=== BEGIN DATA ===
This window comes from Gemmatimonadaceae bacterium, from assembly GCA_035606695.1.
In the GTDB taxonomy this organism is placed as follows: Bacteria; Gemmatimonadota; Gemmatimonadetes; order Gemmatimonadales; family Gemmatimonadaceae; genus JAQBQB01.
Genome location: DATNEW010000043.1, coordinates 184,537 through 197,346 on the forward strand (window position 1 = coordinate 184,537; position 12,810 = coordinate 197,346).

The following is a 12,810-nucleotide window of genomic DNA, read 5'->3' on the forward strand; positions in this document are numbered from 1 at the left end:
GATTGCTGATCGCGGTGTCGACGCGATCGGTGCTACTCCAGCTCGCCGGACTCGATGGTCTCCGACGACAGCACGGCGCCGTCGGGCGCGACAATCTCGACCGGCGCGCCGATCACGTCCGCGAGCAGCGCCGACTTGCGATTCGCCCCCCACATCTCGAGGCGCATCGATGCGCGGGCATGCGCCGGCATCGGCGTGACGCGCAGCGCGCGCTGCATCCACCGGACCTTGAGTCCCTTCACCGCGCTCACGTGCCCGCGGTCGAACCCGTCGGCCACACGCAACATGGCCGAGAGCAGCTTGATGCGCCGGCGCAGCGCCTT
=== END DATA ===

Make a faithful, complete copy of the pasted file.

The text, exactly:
This window comes from Gemmatimonadaceae bacterium, from assembly GCA_035606695.1.
In the GTDB taxonomy this organism is placed as follows: Bacteria; Gemmatimonadota; Gemmatimonadetes; order Gemmatimonadales; family Gemmatimonadaceae; genus JAQBQB01.
Genome location: DATNEW010000043.1, coordinates 184,537 through 197,346 on the forward strand (window position 1 = coordinate 184,537; position 12,810 = coordinate 197,346).

The following is a 12,810-nucleotide window of genomic DNA, read 5'->3' on the forward strand; positions in this document are numbered from 1 at the left end:
GATTGCTGATCGCGGTGTCGACGCGATCGGTGCTACTCCAGCTCGCCGGACTCGATGGTCTCCGACGACAGCACGGCGCCGTCGGGCGCGACAATCTCGACCGGCGCGCCGATCACGTCCGCGAGCAGCGCCGACTTGCGATTCGCCCCCCACATCTCGAGGCGCATCGATGCGCGGGCATGCGCCGGCATCGGCGTGACGCGCAGCGCGCGCTGCATCCACCGGACCTTGAGTCCCTTCACCGCGCTCACGTGCCCGCGGTCGAACCCGTCGGCCACACGCAACATGGCCGAGAGCAGCTTGATGCGCCGGCGCAGCGCCTT